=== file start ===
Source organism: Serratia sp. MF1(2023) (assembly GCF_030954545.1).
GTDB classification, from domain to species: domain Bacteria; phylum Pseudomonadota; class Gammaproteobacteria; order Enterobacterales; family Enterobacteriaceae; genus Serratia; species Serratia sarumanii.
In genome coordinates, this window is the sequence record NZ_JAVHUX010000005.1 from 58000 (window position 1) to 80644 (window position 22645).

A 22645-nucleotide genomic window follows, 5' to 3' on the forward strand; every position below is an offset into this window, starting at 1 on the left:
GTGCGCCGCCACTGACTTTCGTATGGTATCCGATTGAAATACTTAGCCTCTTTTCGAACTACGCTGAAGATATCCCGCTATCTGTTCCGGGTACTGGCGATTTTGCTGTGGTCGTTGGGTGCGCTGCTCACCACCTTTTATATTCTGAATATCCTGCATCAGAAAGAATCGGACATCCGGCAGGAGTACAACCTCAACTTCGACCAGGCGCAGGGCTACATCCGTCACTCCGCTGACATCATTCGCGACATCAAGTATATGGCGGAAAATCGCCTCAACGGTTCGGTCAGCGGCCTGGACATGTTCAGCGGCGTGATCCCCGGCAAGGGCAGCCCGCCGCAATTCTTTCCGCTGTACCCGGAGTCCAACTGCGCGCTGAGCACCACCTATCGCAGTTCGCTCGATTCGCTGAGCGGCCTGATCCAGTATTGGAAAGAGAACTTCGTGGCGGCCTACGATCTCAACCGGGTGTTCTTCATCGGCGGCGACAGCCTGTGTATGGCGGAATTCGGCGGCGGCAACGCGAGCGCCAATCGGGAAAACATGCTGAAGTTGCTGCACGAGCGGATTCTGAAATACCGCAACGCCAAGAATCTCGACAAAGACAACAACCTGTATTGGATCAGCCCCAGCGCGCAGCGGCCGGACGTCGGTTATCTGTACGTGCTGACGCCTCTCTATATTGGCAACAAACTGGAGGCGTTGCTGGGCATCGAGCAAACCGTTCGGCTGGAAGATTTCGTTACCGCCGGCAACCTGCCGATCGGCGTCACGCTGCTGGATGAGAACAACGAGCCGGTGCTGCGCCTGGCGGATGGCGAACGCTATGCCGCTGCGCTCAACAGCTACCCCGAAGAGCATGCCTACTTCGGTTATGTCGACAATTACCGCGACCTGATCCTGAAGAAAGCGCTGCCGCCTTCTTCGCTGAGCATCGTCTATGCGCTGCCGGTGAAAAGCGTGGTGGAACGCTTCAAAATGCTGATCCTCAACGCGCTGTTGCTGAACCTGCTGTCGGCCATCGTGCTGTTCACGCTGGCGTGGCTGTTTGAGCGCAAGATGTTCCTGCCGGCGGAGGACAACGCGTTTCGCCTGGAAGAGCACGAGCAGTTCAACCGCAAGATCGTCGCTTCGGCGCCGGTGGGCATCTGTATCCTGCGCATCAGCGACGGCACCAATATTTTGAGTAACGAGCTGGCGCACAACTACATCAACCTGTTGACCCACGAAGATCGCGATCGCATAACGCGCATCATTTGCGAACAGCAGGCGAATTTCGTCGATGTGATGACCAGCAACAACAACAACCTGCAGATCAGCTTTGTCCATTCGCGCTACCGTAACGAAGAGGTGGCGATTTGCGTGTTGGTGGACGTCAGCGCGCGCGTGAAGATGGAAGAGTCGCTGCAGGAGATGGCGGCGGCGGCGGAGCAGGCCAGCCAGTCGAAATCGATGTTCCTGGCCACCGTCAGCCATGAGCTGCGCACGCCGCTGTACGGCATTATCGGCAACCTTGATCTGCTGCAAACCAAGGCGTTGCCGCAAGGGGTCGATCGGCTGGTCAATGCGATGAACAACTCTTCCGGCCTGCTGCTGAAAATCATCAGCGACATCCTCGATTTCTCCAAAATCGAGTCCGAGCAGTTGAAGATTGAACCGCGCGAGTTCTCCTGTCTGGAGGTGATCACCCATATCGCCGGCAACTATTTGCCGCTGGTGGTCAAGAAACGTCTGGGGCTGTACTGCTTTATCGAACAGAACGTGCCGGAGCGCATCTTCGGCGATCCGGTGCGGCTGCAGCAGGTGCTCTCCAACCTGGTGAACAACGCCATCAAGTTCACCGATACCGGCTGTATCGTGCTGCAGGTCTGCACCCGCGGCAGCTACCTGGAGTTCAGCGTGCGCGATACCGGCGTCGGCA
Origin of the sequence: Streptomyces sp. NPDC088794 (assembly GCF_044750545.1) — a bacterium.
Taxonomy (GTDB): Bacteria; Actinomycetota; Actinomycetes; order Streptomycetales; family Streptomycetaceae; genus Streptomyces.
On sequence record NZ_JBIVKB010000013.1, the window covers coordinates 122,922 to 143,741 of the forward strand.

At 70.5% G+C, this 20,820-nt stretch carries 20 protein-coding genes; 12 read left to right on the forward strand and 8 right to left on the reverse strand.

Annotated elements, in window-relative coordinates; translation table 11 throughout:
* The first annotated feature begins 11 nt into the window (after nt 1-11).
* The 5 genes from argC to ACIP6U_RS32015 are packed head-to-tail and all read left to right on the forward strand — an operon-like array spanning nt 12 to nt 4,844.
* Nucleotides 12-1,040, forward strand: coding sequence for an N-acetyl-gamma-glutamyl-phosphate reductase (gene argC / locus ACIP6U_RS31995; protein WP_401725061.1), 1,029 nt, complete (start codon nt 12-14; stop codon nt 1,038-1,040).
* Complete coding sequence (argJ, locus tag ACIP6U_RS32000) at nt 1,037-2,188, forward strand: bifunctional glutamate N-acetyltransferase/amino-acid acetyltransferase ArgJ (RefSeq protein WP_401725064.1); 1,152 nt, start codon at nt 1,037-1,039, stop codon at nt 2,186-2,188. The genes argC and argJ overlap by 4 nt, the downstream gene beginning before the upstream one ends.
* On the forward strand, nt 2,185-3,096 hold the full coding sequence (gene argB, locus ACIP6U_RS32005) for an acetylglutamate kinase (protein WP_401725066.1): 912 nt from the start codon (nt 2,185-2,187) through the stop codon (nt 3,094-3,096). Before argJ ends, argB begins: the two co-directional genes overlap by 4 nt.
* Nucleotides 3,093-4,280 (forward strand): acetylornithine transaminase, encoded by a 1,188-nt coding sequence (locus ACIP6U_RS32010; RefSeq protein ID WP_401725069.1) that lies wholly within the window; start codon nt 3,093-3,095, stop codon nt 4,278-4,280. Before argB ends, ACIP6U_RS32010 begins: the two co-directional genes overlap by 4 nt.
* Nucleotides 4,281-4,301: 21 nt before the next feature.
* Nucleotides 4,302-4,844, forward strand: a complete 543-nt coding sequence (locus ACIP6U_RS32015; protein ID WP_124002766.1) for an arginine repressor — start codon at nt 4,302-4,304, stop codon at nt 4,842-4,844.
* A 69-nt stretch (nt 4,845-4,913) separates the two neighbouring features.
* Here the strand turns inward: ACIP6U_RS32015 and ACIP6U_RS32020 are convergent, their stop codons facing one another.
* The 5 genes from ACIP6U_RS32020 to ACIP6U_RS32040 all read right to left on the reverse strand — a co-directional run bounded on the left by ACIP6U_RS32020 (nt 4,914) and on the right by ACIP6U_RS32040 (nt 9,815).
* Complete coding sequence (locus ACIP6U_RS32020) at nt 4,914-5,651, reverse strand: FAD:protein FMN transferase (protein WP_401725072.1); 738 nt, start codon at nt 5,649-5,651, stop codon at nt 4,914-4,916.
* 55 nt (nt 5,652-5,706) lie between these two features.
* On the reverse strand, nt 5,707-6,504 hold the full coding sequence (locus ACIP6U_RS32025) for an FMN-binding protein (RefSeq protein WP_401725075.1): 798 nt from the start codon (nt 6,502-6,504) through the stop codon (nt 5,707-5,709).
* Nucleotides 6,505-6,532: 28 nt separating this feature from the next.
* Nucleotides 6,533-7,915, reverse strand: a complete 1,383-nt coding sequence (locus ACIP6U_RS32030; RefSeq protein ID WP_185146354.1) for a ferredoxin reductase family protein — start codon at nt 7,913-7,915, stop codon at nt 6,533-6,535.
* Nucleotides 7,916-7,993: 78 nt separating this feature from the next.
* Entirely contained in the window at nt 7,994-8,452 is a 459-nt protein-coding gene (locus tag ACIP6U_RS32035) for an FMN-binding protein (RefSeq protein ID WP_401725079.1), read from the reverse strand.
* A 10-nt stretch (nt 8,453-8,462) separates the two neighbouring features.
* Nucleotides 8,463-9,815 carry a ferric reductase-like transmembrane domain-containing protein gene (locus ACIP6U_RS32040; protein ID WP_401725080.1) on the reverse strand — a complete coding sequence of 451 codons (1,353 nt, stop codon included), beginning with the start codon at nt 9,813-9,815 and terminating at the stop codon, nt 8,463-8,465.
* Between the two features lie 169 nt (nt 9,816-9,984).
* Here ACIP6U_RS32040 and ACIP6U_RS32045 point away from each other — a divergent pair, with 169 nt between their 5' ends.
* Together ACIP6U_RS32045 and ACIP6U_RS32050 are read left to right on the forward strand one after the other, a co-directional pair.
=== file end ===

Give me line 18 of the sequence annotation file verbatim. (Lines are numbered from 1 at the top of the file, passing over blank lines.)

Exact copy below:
* Nucleotides 4,302-4,844, forward strand: a complete 543-nt coding sequence (locus ACIP6U_RS32015; protein ID WP_124002766.1) for an arginine repressor — start codon at nt 4,302-4,304, stop codon at nt 4,842-4,844.